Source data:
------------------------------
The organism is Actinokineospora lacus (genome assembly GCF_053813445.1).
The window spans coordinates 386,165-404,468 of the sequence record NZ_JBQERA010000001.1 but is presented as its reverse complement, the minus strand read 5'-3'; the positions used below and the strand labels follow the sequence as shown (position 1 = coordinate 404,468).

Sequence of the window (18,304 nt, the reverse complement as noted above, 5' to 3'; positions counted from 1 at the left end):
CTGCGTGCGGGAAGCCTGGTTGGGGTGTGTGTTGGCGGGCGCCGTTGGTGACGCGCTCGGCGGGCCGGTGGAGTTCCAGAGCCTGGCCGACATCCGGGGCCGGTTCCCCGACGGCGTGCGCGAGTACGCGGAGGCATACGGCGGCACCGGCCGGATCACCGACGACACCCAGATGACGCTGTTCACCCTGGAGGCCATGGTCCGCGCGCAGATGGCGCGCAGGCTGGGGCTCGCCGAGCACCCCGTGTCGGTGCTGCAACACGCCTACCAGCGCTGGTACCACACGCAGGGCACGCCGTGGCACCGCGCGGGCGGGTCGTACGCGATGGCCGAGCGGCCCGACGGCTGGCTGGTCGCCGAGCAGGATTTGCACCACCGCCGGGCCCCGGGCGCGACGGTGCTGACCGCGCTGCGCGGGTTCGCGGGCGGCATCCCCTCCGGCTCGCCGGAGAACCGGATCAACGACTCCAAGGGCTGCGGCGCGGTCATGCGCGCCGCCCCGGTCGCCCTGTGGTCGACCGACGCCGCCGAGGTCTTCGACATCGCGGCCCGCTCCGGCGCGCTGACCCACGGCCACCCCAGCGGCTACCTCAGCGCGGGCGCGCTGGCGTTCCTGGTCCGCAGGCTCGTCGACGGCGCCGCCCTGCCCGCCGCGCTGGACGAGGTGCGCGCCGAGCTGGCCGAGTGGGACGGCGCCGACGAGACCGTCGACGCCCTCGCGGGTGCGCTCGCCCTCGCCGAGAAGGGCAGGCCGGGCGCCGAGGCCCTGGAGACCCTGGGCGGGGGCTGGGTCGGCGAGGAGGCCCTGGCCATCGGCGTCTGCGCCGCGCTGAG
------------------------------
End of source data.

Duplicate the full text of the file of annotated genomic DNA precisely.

The organism is Actinokineospora lacus (genome assembly GCF_053813445.1).
The window spans coordinates 386,165-404,468 of the sequence record NZ_JBQERA010000001.1 but is presented as its reverse complement, the minus strand read 5'-3'; the positions used below and the strand labels follow the sequence as shown (position 1 = coordinate 404,468).

Sequence of the window (18,304 nt, the reverse complement as noted above, 5' to 3'; positions counted from 1 at the left end):
CTGCGTGCGGGAAGCCTGGTTGGGGTGTGTGTTGGCGGGCGCCGTTGGTGACGCGCTCGGCGGGCCGGTGGAGTTCCAGAGCCTGGCCGACATCCGGGGCCGGTTCCCCGACGGCGTGCGCGAGTACGCGGAGGCATACGGCGGCACCGGCCGGATCACCGACGACACCCAGATGACGCTGTTCACCCTGGAGGCCATGGTCCGCGCGCAGATGGCGCGCAGGCTGGGGCTCGCCGAGCACCCCGTGTCGGTGCTGCAACACGCCTACCAGCGCTGGTACCACACGCAGGGCACGCCGTGGCACCGCGCGGGCGGGTCGTACGCGATGGCCGAGCGGCCCGACGGCTGGCTGGTCGCCGAGCAGGATTTGCACCACCGCCGGGCCCCGGGCGCGACGGTGCTGACCGCGCTGCGCGGGTTCGCGGGCGGCATCCCCTCCGGCTCGCCGGAGAACCGGATCAACGACTCCAAGGGCTGCGGCGCGGTCATGCGCGCCGCCCCGGTCGCCCTGTGGTCGACCGACGCCGCCGAGGTCTTCGACATCGCGGCCCGCTCCGGCGCGCTGACCCACGGCCACCCCAGCGGCTACCTCAGCGCGGGCGCGCTGGCGTTCCTGGTCCGCAGGCTCGTCGACGGCGCCGCCCTGCCCGCCGCGCTGGACGAGGTGCGCGCCGAGCTGGCCGAGTGGGACGGCGCCGACGAGACCGTCGACGCCCTCGCGGGTGCGCTCGCCCTCGCCGAGAAGGGCAGGCCGGGCGCCGAGGCCCTGGAGACCCTGGGCGGGGGCTGGGTCGGCGAGGAGGCCCTGGCCATCGGCGTCTGCGCCGCGCTGAG